We have all experienced this frustration and understandably, these experiences have heightened our awareness in ensuring our own modal and fly-in content is not intrusive.   When we follow best practices with our content, we empower our visitors to engage with our site in an experience that is informing and inspiring – and not at all intrusive. Inspired by this example of unethical content, our CSM team wanted to share our best practices for working with modal and fly-in content.

No surprises 

When creating copy for our content pieces, we’re always looking to strike a balance between creativity and practicality – our users should be intrigued enough to click, but not be surprised by where they are taken.  Ensuring that our content is clear on what we are asking is vital to ensuring our visitors are empowered with our content. Similarly, ensuring our visitors have the choice to not engage with our content is critical.  Few things make me more frustrated across the internet when I’m trying to close an online ad and find the X is fake! Our new Content Templates make it easier than ever to customize the close out X on your content and ensure it is always easily found.

Know your audience

The beauty of personalized content is that we can speak directly to those we want – and only those we want.  We recommend excluding visitors who have already engaged with a conversion point from seeing content driving to that same conversion point.  We often see success with Abandonment groups targeting repeat visitors who have seen certain content but have not yet converted, which also helps them see new content. If you ever have a question on how to correctly exclude visitors from a segment, your CSM will be happy to help!

Similarly, we recommend knowing your mobile audience and ensuring that your content is appropriate for their smaller screen experience.  A modal may be perfectly sized for a desktop visitor but may be mistaken for the actual homepage on a mobile device. As an alternative to using mobile sized images, we also recommend using a banner to promote content to mobile visitors.  If you haven’t already checked it out, our Content Templates can help you create a banner to seamlessly fit into your site’s styling. 

Know your limits

On my rental search, I had a small amount of dread in knowing that I would see the same pop up if I wanted to continue to explore the site.  We know that limits are imperative when working with content and keep our visitors curious and wanting to know more. By being selective in the frequency that we display a content item, we can prevent overexposure and keep the clicks coming. If we find that a content item isn’t receiving enough impressions, we can always consider displaying it on more pages, rather than only increasing the frequency it is seen by the same visitor. 

Limiting your content can also apply to limiting the amount of pieces that your visitors see of that content type.  We recommend ensuring that all types of overlay content (modals, fly-ins and banners) live within a single campaign to ensure that a visitor doesn’t see that same type of content throughout their site visit.  This can work well in creating a funnel type approach to keep content fresh for repeat visitors!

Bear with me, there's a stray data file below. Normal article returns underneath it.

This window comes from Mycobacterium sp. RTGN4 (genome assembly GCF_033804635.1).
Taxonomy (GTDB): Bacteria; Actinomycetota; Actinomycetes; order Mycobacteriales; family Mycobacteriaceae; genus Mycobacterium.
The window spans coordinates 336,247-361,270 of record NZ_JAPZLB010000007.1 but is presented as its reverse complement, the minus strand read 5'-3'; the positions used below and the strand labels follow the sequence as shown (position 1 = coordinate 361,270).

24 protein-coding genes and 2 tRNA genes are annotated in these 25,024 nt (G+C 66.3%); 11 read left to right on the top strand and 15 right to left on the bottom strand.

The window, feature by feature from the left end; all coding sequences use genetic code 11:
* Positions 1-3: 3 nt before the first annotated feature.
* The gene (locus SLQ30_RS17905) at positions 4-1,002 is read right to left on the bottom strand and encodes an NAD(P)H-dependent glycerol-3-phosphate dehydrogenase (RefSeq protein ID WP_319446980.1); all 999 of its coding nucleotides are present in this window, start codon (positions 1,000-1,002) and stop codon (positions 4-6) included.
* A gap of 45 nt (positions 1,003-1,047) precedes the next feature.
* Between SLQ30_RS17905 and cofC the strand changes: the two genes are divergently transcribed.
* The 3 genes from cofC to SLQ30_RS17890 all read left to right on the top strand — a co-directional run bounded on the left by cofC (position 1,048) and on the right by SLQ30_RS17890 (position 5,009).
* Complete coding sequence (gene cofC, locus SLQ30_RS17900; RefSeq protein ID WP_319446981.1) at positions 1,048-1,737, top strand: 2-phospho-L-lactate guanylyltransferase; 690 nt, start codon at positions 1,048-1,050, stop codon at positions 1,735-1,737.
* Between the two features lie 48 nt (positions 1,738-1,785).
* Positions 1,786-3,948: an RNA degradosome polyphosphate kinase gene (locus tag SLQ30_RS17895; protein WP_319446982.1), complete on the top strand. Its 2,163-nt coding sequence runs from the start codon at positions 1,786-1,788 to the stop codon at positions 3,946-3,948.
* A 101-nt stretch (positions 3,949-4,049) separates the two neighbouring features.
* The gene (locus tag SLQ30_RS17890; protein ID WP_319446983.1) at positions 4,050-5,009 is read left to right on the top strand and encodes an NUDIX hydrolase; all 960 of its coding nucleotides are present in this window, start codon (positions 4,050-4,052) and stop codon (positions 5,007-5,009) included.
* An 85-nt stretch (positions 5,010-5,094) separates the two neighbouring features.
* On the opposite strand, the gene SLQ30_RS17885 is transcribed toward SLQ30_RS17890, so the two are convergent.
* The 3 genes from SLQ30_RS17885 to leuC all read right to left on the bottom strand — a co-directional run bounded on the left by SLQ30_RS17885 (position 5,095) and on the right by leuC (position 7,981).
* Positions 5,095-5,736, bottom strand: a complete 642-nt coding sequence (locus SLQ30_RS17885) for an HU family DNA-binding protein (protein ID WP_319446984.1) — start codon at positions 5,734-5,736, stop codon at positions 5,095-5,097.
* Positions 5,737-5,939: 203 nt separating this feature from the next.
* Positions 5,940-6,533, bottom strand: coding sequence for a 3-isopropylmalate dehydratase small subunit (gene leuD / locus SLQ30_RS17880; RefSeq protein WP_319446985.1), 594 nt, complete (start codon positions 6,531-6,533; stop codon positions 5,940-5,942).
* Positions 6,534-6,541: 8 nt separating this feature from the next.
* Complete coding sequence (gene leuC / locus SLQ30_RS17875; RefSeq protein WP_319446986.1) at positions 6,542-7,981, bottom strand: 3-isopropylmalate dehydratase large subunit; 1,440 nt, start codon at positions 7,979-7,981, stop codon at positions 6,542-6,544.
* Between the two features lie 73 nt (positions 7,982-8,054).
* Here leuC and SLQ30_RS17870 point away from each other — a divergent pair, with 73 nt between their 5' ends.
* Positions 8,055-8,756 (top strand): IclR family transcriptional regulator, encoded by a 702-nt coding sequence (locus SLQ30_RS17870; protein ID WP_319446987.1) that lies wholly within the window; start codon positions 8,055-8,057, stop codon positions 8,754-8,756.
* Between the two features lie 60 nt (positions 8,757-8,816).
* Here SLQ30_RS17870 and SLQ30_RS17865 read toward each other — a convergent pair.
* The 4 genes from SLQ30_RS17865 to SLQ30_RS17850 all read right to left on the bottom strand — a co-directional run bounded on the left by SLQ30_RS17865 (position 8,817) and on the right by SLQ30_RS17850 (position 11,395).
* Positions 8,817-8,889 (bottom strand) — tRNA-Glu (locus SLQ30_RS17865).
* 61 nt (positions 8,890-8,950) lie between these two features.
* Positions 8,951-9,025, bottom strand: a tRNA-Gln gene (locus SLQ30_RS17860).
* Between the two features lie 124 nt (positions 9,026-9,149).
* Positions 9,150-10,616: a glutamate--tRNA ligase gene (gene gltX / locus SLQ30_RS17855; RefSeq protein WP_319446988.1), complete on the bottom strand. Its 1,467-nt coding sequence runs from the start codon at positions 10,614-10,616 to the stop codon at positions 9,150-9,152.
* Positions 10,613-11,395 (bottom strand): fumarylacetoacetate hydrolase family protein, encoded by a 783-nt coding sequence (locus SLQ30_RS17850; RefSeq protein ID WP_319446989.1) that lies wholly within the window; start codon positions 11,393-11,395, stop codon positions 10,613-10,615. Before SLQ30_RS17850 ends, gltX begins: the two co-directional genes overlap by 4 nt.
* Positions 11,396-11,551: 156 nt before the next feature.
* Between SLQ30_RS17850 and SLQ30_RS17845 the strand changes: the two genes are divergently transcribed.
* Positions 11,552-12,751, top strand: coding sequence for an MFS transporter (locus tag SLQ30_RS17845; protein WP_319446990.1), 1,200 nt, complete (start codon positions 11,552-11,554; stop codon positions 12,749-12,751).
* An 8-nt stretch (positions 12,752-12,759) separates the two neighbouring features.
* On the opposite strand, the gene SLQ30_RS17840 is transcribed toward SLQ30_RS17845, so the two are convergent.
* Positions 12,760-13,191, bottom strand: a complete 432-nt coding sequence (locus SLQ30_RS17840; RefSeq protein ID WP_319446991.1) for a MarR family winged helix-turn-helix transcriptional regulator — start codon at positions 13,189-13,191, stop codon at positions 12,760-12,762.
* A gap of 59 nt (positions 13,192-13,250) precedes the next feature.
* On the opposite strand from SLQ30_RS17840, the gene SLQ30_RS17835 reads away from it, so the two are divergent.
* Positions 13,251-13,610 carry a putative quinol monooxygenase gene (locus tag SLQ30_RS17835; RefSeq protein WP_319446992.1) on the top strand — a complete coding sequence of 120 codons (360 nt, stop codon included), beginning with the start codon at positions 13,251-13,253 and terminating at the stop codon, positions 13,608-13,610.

Know your strengths

You are the expert for your destination – you will always be able to share the experiences that make your destination unique and help visitors create meaningful memories.  Your visitors come to your site craving this information, and modals and fly-ins are a great way to share your knowledge and recommendations so they can make an informed travel decision.  By following best practices on working with modals and fly-ins you can ensure that you are serving ethical and relevant content to empower visitors. So go out there and create! And know that your Bound CSMs are always here to chat through any questions you may have on best practices.

Have questions about content best practices? Contact us to talk further!

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Is Your Personalization Missing These 5 Geo-Targeting Strategies?

 It’s a sunny Thursday afternoon, at the end of summer. Do you know where your website visitors are?  If your answer is yes, you’re steps ahead of many marketing teams. Knowing the geo-location of your site traffic can help to inform site content and allow you the opportunity to cater site messaging to specific geo-locations… Read More

The post Is Your Personalization Missing These 5 Geo-Targeting Strategies? appeared first on Bound.

 It’s a sunny Thursday afternoon, at the end of summer. Do you know where your website visitors are?

 If your answer is yes, you’re steps ahead of many marketing teams. Knowing the geo-location of your site traffic can help to inform site content and allow you the opportunity to cater site messaging to specific geo-locations using personalization.